Welcome readers, writers, authors, and bloggers!
We’re glad you’re here! It's the First Wednesday of the month; when we celebrate IWSG Day in the form of a blog hop featuring all of the members of the Insecure Writer's Support Group. Founded by author Alex Cavanaugh (Thank you, Captain!) and fostered by like-minded associates, IWSG is a comfortable place to share views and literary news from our perspective writing desks as we record our journeys. Check out the February newsletter here
Our awesome co-hosts this month are: Jacqui Murray, Ronel Janse van Vuuren, Pat Garcia, and Gwen Gardner! Feel free to hop around and say hello to everyone!
The optional question for this month is: February 1 question - If you are an Indie author, do you make your own covers or purchase them? If you publish trad, how much input do you have about what goes on your cover?
As an Indie author, you can create your own cover or choose from any gallery you like. You can change your mind as many times as it takes to look and feel just right. It’s not free or as easy as it looks, but it is an enjoyable and rewarding experience. While Traditional publishers alleviate many of the trepidations, they also have a say in the look and feel of your cover because they control the purse strings and the timeline and prefer to keep both at a minimum.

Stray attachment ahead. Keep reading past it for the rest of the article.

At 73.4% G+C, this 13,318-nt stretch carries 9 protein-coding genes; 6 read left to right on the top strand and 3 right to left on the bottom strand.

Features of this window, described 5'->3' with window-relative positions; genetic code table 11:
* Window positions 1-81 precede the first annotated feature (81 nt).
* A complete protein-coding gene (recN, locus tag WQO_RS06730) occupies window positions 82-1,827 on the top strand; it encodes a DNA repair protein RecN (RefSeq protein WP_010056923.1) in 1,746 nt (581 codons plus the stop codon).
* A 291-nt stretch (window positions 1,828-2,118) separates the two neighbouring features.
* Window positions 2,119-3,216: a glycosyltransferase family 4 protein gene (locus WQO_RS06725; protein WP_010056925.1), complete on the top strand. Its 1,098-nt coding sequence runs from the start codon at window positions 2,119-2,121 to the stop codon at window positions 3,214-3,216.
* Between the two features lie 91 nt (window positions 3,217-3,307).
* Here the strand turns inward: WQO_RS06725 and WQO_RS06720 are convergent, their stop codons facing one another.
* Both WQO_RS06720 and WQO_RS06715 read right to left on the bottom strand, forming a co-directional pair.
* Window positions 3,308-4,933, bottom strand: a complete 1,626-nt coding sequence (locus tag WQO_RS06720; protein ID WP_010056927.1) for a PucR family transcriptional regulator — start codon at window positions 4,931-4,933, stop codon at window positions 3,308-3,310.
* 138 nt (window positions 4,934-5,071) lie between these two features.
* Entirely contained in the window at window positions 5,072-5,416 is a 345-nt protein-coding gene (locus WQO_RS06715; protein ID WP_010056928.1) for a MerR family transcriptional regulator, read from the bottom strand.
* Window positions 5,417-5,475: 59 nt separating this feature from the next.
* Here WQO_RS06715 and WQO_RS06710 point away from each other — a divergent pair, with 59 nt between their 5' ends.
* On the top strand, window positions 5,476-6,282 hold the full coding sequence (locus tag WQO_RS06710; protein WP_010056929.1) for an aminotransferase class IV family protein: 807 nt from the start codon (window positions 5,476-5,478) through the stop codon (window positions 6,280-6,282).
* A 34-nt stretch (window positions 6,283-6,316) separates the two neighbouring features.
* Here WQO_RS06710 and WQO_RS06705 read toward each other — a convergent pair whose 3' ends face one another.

We’ve come a long way since the first Dust Jackets. Did you know it was Lewis Carroll who first requested (1876) his titles be printed on the spines of the plain “paper wrappers” that encased his books? While that became a standard, any other printing that appeared on the front, back, or flaps of dust jackets has always been determined by the publishers. By the 1920s, much more emphasis was being placed on the Dust Jacket than the ornate binding it was created to protect as publishers began to hire commercial artists to design attractive jackets in addition to including author bios and synopsis’ on the inside flaps.
Our library had a number of old books without dust jackets. I’d run my finger over the title embossed on a cover and try to imagine the storyline. Or what the author was like. There was a certain excitement in simply wondering.
Happy writing, all!